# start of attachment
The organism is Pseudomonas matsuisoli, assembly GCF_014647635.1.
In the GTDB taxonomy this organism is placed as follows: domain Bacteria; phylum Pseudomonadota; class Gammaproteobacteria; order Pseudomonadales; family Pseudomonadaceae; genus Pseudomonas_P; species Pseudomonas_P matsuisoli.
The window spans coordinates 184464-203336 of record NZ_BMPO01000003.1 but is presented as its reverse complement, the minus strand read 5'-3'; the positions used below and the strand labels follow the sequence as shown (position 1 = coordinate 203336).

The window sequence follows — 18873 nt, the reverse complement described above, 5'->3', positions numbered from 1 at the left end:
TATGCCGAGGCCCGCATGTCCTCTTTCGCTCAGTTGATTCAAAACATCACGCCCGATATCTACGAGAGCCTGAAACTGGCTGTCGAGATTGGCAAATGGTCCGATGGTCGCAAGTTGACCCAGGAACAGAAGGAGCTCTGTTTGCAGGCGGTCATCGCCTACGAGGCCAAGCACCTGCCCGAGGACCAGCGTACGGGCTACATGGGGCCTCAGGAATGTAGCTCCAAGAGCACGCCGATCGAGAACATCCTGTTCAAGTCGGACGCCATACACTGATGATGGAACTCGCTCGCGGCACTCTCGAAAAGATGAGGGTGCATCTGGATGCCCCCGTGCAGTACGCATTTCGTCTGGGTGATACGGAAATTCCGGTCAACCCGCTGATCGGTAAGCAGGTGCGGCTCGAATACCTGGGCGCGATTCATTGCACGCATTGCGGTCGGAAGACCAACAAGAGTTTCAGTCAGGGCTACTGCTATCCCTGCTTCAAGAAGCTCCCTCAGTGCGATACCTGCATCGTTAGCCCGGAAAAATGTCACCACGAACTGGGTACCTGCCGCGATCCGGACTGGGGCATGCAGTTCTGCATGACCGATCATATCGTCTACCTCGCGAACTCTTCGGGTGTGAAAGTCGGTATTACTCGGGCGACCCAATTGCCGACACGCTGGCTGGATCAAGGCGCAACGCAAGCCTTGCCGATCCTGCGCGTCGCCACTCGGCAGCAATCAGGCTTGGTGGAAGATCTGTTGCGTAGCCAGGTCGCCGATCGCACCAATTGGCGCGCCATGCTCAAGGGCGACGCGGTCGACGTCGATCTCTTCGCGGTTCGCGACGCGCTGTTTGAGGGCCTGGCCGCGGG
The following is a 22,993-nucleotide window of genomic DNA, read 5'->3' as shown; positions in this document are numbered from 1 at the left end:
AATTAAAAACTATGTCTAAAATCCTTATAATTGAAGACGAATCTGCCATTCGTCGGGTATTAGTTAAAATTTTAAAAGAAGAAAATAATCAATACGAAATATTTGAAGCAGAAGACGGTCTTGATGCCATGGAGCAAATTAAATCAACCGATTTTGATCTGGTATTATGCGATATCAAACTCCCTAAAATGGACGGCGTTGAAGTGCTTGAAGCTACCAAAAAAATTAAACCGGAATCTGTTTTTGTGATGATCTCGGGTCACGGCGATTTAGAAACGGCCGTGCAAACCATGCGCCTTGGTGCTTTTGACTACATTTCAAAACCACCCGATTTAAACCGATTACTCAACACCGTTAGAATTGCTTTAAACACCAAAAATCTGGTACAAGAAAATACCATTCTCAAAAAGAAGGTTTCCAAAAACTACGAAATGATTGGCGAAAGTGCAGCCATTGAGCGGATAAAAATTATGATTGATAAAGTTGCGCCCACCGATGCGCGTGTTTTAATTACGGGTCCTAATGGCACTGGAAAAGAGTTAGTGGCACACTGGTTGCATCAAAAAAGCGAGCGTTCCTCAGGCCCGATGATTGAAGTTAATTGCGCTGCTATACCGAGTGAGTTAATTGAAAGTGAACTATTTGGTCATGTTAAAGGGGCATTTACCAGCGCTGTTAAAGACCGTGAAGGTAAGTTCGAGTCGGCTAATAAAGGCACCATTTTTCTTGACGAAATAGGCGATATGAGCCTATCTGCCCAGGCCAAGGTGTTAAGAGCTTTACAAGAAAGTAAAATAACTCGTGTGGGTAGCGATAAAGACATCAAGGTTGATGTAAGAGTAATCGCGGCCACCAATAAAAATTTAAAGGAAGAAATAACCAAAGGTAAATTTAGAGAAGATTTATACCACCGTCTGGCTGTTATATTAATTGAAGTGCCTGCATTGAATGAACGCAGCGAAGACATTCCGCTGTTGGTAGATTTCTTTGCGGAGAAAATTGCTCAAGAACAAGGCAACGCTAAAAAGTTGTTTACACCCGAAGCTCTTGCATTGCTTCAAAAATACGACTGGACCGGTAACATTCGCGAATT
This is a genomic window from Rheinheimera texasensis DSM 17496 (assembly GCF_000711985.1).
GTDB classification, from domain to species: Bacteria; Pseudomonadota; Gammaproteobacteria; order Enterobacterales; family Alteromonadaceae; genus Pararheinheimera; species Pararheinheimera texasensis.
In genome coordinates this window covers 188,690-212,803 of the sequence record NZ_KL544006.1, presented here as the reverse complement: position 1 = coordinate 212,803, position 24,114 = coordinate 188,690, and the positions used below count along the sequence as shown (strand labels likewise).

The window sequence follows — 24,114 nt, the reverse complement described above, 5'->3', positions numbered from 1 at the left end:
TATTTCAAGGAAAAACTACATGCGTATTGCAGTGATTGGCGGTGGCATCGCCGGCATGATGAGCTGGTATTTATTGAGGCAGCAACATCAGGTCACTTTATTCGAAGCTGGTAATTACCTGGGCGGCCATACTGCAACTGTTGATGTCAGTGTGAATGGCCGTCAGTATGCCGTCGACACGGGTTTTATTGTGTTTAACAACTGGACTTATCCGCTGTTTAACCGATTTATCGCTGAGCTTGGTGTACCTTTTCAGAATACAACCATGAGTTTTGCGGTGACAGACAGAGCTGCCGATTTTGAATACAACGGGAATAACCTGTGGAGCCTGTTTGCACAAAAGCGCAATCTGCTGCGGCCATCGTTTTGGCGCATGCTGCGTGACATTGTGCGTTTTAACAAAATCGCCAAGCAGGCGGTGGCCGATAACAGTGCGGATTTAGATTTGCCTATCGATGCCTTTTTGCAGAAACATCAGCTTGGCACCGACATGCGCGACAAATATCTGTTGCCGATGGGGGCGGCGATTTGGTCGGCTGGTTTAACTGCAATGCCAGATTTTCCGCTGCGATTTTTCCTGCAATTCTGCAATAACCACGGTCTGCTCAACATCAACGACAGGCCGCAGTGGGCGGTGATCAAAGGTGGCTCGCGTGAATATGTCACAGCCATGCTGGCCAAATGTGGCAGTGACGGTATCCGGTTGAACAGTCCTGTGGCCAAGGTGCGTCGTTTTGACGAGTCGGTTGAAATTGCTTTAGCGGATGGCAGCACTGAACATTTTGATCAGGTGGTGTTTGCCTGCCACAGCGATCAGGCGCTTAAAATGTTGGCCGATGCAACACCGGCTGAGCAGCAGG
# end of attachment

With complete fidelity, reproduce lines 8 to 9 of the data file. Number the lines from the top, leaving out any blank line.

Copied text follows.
This is a genomic window from Rheinheimera texasensis DSM 17496 (assembly GCF_000711985.1).
GTDB classification, from domain to species: Bacteria; Pseudomonadota; Gammaproteobacteria; order Enterobacterales; family Alteromonadaceae; genus Pararheinheimera; species Pararheinheimera texasensis.